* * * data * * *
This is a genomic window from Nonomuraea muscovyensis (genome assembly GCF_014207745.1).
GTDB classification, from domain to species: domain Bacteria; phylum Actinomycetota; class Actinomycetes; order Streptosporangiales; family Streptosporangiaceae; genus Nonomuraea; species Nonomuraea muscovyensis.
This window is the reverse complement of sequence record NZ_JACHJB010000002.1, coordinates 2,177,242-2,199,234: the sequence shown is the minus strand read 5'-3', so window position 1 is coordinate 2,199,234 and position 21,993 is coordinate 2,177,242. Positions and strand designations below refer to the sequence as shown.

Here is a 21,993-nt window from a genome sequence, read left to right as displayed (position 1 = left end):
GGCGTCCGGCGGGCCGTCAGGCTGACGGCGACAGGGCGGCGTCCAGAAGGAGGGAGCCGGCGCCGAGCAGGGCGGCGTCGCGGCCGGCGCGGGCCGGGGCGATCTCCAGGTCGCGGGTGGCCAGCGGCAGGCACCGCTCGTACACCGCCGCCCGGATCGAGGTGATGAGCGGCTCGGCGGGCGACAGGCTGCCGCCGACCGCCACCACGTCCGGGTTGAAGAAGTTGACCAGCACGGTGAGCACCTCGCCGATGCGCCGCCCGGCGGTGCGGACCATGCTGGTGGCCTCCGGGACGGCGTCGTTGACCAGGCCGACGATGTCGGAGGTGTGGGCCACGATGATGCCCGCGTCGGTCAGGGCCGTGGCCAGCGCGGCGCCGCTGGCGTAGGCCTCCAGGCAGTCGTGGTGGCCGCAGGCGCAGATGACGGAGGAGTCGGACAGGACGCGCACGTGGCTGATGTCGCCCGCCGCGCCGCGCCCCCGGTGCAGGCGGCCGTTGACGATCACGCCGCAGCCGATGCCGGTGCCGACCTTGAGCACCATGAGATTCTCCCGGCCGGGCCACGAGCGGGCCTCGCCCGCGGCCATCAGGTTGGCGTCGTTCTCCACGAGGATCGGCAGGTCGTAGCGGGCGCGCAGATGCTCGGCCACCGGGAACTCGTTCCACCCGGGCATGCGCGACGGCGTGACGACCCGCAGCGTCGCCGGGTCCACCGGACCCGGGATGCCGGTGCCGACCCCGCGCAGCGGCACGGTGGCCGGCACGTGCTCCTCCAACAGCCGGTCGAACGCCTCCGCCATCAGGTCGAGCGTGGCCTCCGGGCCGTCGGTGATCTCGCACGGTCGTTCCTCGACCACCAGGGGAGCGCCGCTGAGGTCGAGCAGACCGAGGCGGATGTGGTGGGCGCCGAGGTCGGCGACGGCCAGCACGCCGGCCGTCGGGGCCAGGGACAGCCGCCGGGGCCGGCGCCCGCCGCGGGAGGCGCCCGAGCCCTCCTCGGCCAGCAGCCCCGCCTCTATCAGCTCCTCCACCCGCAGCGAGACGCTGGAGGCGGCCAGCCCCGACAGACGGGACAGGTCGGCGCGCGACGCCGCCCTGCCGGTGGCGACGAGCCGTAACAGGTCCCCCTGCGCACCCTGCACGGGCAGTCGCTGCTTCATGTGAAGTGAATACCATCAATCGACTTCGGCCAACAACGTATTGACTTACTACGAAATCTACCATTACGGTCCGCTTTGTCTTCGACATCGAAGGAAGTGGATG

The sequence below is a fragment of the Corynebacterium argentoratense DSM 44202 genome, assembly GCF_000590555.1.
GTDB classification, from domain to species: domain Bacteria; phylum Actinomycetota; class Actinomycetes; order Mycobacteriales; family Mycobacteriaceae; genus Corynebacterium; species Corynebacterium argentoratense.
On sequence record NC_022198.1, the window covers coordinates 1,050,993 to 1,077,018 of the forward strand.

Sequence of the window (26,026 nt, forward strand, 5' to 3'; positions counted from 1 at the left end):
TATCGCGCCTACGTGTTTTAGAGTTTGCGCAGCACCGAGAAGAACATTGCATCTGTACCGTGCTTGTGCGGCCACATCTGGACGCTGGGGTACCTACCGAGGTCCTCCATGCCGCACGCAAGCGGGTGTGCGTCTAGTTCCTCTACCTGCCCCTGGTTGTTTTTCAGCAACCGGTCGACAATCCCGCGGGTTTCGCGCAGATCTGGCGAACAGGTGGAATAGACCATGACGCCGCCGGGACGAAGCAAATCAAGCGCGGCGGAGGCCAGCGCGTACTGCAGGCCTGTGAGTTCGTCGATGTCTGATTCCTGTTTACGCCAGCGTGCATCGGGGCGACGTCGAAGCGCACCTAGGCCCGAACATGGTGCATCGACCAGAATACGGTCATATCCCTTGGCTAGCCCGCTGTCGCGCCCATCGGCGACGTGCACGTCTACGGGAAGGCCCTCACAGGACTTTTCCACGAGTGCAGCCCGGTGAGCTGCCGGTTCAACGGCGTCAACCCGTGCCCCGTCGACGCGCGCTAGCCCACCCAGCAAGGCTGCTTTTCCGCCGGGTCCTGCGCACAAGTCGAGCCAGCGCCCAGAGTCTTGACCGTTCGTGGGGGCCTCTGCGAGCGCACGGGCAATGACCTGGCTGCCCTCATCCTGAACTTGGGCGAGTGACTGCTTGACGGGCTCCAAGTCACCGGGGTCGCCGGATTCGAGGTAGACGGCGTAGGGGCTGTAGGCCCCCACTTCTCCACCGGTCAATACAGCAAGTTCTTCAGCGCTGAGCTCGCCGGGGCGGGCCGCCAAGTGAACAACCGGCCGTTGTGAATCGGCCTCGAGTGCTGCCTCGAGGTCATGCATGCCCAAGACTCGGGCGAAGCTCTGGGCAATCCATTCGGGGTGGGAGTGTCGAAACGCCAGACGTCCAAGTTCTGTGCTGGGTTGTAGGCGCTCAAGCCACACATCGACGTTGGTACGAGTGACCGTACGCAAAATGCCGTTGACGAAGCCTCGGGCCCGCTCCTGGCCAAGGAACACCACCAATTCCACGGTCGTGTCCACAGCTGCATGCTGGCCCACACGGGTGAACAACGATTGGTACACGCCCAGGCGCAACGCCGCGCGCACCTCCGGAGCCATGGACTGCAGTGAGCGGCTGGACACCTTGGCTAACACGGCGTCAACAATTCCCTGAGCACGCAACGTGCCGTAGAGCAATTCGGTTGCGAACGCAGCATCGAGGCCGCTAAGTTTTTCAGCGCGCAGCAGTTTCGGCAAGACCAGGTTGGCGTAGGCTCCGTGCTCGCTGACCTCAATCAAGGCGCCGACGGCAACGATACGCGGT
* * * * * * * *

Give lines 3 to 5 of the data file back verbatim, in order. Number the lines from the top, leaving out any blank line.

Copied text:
This window is the reverse complement of sequence record NZ_JACHJB010000002.1, coordinates 2,177,242-2,199,234: the sequence shown is the minus strand read 5'-3', so window position 1 is coordinate 2,199,234 and position 21,993 is coordinate 2,177,242. Positions and strand designations below refer to the sequence as shown.

Here is a 21,993-nt window from a genome sequence, read left to right as displayed (position 1 = left end):
GGCGTCCGGCGGGCCGTCAGGCTGACGGCGACAGGGCGGCGTCCAGAAGGAGGGAGCCGGCGCCGAGCAGGGCGGCGTCGCGGCCGGCGCGGGCCGGGGCGATCTCCAGGTCGCGGGTGGCCAGCGGCAGGCACCGCTCGTACACCGCCGCCCGGATCGAGGTGATGAGCGGCTCGGCGGGCGACAGGCTGCCGCCGACCGCCACCACGTCCGGGTTGAAGAAGTTGACCAGCACGGTGAGCACCTCGCCGATGCGCCGCCCGGCGGTGCGGACCATGCTGGTGGCCTCCGGGACGGCGTCGTTGACCAGGCCGACGATGTCGGAGGTGTGGGCCACGATGATGCCCGCGTCGGTCAGGGCCGTGGCCAGCGCGGCGCCGCTGGCGTAGGCCTCCAGGCAGTCGTGGTGGCCGCAGGCGCAGATGACGGAGGAGTCGGACAGGACGCGCACGTGGCTGATGTCGCCCGCCGCGCCGCGCCCCCGGTGCAGGCGGCCGTTGACGATCACGCCGCAGCCGATGCCGGTGCCGACCTTGAGCACCATGAGATTCTCCCGGCCGGGCCACGAGCGGGCCTCGCCCGCGGCCATCAGGTTGGCGTCGTTCTCCACGAGGATCGGCAGGTCGTAGCGGGCGCGCAGATGCTCGGCCACCGGGAACTCGTTCCACCCGGGCATGCGCGACGGCGTGACGACCCGCAGCGTCGCCGGGTCCACCGGACCCGGGATGCCGGTGCCGACCCCGCGCAGCGGCACGGTGGCCGGCACGTGCTCCTCCAACAGCCGGTCGAACGCCTCCGCCATCAGGTCGAGCGTGGCCTCCGGGCCGTCGGTGATCTCGCACGGTCGTTCCTCGACCACCAGGGGAGCGCCGCTGAGGTCGAGCAGACCGAGGCGGATGTGGTGGGCGCCGAGGTCGGCGACGGCCAGCACGCCGGCCGTCGGGGCCAGGGACAGCCGCCGGGGCCGGCGCCCGCCGCGGGAGGCGCCCGAGCCCTCCTCGGCCAGCAGCCCCGCCTCTATCAGCTCCTCCACCCGCAGCGAGACGCTGGAGGCGGCCAGCCCCGACAGACGGGACAGGTCGGCGCGCGACGCCGCCCTGCCGGTGGCGACGAGCCGTAACAGGTCCCCCTGCGCACCCTGCACGGGCAGTCGCTGCTTCATGTGAAGTGAATACCATCAATCGACTTCGGCCAACAACGTATTGACTTACTACGAAATCTACCATTACGGTCCGCTTTGTCTTCGACATCGAAGGAAGTGGATG